Book Image

Mastering PostgreSQL 9.6

By : Hans-Jürgen Schönig
Book Image

Mastering PostgreSQL 9.6

By: Hans-Jürgen Schönig

Overview of this book

PostgreSQL is an open source database used for handling large datasets (Big Data) and as a JSON document database. It also has applications in the software and web domains. This book will enable you to build better PostgreSQL applications and administer databases more efficiently. We begin by explaining the advanced database design concepts in PostgreSQL 9.6, along with indexing and query optimization. You will also see how to work with event triggers and perform concurrent transactions and table partitioning, along with exploring SQL and server tuning. We will walk you through implementing advanced administrative tasks such as server maintenance and monitoring, replication, recovery and high availability, and much more. You will understand the common and not-so-common troubleshooting problems and how you can overcome them. By the end of this book, you will have an expert-level command of the advanced database functionalities and will be able to implement advanced administrative tasks with PostgreSQL.
Table of Contents (14 chapters)
Free Chapter
PostgreSQL Overview

Handling global data

In the previous section, you have learned about pg_dump and pg_restore, which are two vital programs when it comes to creating backups. The thing is: pg_dump creates database dumps - it works on the database level. If you want to backup an entire instance, you have to use pg_dumpall or dump all the databases separately. Before we dig into that, it makes sense to see how pg_dumpall works:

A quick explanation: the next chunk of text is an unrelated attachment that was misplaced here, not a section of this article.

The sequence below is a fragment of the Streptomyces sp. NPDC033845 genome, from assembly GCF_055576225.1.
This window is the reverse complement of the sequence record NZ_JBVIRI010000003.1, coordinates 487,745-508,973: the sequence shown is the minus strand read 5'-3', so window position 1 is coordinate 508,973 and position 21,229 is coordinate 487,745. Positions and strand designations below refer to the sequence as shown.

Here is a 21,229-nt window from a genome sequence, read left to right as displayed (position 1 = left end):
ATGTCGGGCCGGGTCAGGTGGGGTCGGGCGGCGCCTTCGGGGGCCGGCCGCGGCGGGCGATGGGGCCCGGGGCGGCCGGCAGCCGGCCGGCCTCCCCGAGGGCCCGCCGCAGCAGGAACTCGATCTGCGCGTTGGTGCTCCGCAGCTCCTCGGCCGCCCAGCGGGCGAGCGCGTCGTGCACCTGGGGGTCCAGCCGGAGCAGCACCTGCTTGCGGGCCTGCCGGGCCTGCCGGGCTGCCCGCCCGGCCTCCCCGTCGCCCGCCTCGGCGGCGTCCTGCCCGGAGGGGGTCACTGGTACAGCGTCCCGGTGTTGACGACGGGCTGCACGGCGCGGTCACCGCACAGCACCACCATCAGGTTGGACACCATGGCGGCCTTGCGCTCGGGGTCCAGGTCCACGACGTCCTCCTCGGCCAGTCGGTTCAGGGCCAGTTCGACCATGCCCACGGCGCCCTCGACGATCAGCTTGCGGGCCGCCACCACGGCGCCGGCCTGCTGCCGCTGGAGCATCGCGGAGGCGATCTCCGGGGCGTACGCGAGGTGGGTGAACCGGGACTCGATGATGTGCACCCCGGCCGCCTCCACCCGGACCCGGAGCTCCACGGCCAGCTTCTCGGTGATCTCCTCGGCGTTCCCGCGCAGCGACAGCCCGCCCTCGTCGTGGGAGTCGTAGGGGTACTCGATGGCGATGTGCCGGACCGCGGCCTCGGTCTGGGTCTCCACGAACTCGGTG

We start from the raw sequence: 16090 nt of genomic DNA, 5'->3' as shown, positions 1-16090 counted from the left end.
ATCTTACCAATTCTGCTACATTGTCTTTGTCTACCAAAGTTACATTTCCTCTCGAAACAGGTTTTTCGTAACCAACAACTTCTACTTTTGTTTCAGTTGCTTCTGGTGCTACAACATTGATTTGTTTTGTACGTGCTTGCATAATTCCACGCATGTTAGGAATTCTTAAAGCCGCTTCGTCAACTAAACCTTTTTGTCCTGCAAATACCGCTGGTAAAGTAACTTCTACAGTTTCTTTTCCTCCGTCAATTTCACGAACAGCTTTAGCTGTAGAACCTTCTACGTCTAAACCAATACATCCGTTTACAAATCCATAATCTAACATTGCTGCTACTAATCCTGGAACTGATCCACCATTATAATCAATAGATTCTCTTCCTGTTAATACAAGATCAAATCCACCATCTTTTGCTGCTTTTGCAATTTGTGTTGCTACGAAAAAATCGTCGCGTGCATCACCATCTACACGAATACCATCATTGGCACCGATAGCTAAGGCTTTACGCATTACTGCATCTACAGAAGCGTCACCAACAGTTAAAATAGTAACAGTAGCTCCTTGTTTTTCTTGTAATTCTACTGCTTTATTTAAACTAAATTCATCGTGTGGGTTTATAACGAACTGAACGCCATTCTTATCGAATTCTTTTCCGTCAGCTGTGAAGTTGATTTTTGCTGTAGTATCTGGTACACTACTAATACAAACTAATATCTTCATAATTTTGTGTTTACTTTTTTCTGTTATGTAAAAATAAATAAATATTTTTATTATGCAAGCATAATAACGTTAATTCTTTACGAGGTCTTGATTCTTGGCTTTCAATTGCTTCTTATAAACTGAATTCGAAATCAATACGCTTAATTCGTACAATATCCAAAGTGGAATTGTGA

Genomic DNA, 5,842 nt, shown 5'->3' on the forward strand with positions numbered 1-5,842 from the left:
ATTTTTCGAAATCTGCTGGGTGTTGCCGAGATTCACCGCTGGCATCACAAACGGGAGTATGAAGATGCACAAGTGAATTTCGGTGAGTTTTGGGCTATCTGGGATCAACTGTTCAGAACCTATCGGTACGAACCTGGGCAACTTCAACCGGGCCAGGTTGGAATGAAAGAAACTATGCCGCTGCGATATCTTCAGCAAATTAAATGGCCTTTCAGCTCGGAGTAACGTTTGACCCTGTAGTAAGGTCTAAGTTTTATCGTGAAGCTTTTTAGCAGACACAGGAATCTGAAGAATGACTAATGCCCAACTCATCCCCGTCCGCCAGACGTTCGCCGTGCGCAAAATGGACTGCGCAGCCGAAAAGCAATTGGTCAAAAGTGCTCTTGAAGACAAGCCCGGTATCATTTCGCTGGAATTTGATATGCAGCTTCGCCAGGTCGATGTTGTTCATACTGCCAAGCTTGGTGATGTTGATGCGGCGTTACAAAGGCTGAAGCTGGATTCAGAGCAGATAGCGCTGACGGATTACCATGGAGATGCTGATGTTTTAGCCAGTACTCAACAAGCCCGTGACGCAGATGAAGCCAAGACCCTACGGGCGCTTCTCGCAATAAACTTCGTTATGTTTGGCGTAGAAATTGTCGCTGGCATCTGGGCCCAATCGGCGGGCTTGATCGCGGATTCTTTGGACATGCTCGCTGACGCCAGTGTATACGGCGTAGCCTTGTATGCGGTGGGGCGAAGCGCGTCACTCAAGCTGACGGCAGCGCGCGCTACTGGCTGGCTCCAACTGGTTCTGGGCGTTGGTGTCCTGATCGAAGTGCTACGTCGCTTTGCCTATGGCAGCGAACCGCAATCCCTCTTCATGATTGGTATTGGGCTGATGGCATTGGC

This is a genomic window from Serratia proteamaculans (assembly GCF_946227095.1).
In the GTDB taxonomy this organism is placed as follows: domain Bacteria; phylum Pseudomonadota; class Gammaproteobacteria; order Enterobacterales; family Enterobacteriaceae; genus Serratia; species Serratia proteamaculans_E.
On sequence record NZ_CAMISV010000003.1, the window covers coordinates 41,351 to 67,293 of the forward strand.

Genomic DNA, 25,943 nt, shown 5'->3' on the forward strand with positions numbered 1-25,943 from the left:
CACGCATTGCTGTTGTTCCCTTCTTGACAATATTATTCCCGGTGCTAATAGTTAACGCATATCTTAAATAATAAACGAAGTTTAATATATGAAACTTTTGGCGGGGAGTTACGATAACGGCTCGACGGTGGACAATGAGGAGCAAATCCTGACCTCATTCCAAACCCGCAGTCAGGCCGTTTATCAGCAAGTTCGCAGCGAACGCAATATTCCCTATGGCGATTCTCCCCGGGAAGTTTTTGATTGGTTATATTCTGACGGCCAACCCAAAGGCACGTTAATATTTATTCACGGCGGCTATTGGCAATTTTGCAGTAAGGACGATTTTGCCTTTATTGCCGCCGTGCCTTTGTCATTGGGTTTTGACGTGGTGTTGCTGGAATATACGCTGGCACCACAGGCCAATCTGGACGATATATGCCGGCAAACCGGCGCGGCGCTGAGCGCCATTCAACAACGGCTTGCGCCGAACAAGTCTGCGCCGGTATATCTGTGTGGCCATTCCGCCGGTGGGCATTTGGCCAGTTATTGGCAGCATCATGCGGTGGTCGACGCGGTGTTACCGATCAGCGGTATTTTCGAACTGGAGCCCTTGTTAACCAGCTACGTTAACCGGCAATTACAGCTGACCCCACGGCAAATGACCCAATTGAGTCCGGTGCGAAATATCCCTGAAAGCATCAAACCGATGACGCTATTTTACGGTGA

pg_dumpall > /tmp/all.sql

pg_dumpall will connect to one database after the other and send stuff to standard out, where you can process it with Unix. pg_dumpall can be used just like pg_dump. However, it has some downsides. It does not support a custom or directory format and therefore does not offer multicore support - you will be stuck with one thread.

However, there is more to pg_dumpall. Keep in mind that users live on the instance level. If you create a normal database dump, you will get all the permissions...